Alum Spotlight

Leader Dogs and the Law

By Jennifer Wilkinson

Published in: Update - Issue 1 - 2014 »   
Sonja Wagner (was Davis) in 1959 with LD Penny

Sonja Wagner (was Davis) in 1959 with LD Penny

“Misguided Views On Guide Dogs Plague the Blind,” reads the title of the article from a 1979 copy of the Memphis-Press Scimitar. The focus of the article is Mrs. Helen Hosse, who was learning to adjust to her life without sight with the help of her first Leader Dog, a slim German shepherd named Snoopy. Helen and Snoopy’s biggest hurdle: the public’s lack of awareness about access laws for guide dogs. “My main trouble is with these mall managers, store employees and security people telling me, ‘You just can’t bring your dog in here,’” Helen told the newspaper. “It’s more frustrating than embarrassing. I get the impression they are more ignorant than insensitive.”

Helen wasn’t the only early graduate of Leader Dog to run into misunderstandings about public access. Sonja Wagner has had seven Leader Dogs over the course of her life, and she was paired with her first in 1959, when Sonja was in her early 20s. Sonja had a system for whenever someone questioned her Leader Dog’s right to be with her in a public place. “Before anything else, I’d ask them to check their building code,” she says. “It said in there that guide dogs were allowed. Today, of course, it says ‘service dogs.’ But back then it was just guide dogs.”

Ilene Goldman-Sawyer received her first Leader Dog in 1960, when she was just 17 years old. She recalls an incident that happened not long after she went to university, when she and a friend tried to go to a restaurant across the street from campus. When they entered, the manager stopped them and told Ilene that she and her dog needed to leave. Ilene showed him a copy of the law, and the manager backed down. “After that, he was so nice and he always gave us free food, because he was nervous.”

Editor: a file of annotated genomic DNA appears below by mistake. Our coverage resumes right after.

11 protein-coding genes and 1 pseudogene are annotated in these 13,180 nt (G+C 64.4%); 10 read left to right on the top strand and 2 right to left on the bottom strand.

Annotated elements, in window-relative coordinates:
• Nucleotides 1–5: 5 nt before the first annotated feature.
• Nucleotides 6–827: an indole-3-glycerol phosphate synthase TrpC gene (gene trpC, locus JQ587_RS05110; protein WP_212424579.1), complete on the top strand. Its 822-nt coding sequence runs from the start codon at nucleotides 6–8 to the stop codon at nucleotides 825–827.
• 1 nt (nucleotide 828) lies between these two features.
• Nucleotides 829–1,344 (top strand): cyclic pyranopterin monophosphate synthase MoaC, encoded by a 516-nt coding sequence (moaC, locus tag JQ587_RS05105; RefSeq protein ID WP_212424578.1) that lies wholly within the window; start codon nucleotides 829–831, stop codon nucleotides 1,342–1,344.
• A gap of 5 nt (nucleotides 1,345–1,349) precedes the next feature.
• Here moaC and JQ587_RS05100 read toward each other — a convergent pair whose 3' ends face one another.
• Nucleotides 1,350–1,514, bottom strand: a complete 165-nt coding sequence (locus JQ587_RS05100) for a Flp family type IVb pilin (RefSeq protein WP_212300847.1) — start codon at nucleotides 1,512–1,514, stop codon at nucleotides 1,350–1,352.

Ilene Goldman-Sawyer in 1969 with LD Shasta

Ilene Goldman-Sawyer in 1969 with LD Shasta

Not every encounter ended that way. Ilene describes a time that she and her sister went out to eat. “We sat down at a table, and then we waited and waited,” she says. “And they refused to serve us. I stood up for myself and told them it was the law.” As it happened, there was an attorney sitting at the next table, and he backed her up, even threatening to sue the restaurant. In the end, Ilene walked out. “I was so angry. I didn’t want to have anything to do with them anymore.”

Over time, public awareness of service dogs and their right to go almost anywhere with their handlers has improved. There are still people who protest at the sight of a dog in a restaurant, taxi cab or boutique, but now the fans usually outnumber the opponents. Ilene and her current Leader Dog, a German shepherd named Daggs, have no trouble traveling around her hometown. “Everybody loves him!” she exclaims. “I call him my gentle giant.” Sonja reports a similar situation when she is out and about with her latest Leader Dog, a young black Labrador named Lillian. “Everyone loves the dog. They don’t worry about you, it’s all about the dog. You play second fiddle to the dog!”